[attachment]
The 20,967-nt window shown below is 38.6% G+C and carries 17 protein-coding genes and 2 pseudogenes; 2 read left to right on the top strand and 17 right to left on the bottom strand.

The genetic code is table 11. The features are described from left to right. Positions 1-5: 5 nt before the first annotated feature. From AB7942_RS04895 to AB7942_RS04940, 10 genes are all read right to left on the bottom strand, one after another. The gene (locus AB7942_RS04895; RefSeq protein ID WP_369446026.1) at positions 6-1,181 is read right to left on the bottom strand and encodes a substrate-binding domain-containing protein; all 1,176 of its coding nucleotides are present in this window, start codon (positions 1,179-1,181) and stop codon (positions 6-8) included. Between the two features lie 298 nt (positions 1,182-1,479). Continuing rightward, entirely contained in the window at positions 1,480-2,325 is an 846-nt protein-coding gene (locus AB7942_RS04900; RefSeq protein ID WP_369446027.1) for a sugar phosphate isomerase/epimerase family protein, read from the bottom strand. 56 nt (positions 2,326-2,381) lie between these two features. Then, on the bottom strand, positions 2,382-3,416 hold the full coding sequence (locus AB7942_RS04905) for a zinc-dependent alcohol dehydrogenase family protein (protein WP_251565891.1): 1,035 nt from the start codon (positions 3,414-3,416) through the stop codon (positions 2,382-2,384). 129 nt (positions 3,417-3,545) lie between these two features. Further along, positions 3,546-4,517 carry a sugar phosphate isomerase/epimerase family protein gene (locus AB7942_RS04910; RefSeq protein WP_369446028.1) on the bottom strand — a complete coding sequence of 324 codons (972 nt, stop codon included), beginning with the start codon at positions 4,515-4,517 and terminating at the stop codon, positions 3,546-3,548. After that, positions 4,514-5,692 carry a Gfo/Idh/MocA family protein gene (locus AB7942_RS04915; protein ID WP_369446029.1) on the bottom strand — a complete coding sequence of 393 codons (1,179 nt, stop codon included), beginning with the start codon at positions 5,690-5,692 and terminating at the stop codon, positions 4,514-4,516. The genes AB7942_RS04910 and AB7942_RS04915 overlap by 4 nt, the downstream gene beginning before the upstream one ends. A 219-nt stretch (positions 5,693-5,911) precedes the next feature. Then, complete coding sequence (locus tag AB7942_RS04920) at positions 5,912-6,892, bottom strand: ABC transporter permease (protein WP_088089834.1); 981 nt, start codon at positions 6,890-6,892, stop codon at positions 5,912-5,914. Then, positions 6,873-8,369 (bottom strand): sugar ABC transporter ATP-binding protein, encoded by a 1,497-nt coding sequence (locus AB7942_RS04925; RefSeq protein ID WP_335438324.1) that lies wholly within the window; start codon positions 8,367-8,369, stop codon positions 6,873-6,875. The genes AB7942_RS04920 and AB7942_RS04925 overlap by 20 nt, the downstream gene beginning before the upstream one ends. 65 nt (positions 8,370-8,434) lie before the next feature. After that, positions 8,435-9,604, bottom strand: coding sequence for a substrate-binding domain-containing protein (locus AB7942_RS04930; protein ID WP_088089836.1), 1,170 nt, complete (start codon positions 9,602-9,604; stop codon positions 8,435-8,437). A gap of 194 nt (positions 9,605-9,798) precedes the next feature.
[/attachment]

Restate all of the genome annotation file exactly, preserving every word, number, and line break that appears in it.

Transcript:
The 20,967-nt window shown below is 38.6% G+C and carries 17 protein-coding genes and 2 pseudogenes; 2 read left to right on the top strand and 17 right to left on the bottom strand.

The genetic code is table 11. The features are described from left to right. Positions 1-5: 5 nt before the first annotated feature. From AB7942_RS04895 to AB7942_RS04940, 10 genes are all read right to left on the bottom strand, one after another. The gene (locus AB7942_RS04895; RefSeq protein ID WP_369446026.1) at positions 6-1,181 is read right to left on the bottom strand and encodes a substrate-binding domain-containing protein; all 1,176 of its coding nucleotides are present in this window, start codon (positions 1,179-1,181) and stop codon (positions 6-8) included. Between the two features lie 298 nt (positions 1,182-1,479). Continuing rightward, entirely contained in the window at positions 1,480-2,325 is an 846-nt protein-coding gene (locus AB7942_RS04900; RefSeq protein ID WP_369446027.1) for a sugar phosphate isomerase/epimerase family protein, read from the bottom strand. 56 nt (positions 2,326-2,381) lie between these two features. Then, on the bottom strand, positions 2,382-3,416 hold the full coding sequence (locus AB7942_RS04905) for a zinc-dependent alcohol dehydrogenase family protein (protein WP_251565891.1): 1,035 nt from the start codon (positions 3,414-3,416) through the stop codon (positions 2,382-2,384). 129 nt (positions 3,417-3,545) lie between these two features. Further along, positions 3,546-4,517 carry a sugar phosphate isomerase/epimerase family protein gene (locus AB7942_RS04910; RefSeq protein WP_369446028.1) on the bottom strand — a complete coding sequence of 324 codons (972 nt, stop codon included), beginning with the start codon at positions 4,515-4,517 and terminating at the stop codon, positions 3,546-3,548. After that, positions 4,514-5,692 carry a Gfo/Idh/MocA family protein gene (locus AB7942_RS04915; protein ID WP_369446029.1) on the bottom strand — a complete coding sequence of 393 codons (1,179 nt, stop codon included), beginning with the start codon at positions 5,690-5,692 and terminating at the stop codon, positions 4,514-4,516. The genes AB7942_RS04910 and AB7942_RS04915 overlap by 4 nt, the downstream gene beginning before the upstream one ends. A 219-nt stretch (positions 5,693-5,911) precedes the next feature. Then, complete coding sequence (locus tag AB7942_RS04920) at positions 5,912-6,892, bottom strand: ABC transporter permease (protein WP_088089834.1); 981 nt, start codon at positions 6,890-6,892, stop codon at positions 5,912-5,914. Then, positions 6,873-8,369 (bottom strand): sugar ABC transporter ATP-binding protein, encoded by a 1,497-nt coding sequence (locus AB7942_RS04925; RefSeq protein ID WP_335438324.1) that lies wholly within the window; start codon positions 8,367-8,369, stop codon positions 6,873-6,875. The genes AB7942_RS04920 and AB7942_RS04925 overlap by 20 nt, the downstream gene beginning before the upstream one ends. 65 nt (positions 8,370-8,434) lie before the next feature. After that, positions 8,435-9,604, bottom strand: coding sequence for a substrate-binding domain-containing protein (locus AB7942_RS04930; protein ID WP_088089836.1), 1,170 nt, complete (start codon positions 9,602-9,604; stop codon positions 8,435-8,437). A gap of 194 nt (positions 9,605-9,798) precedes the next feature.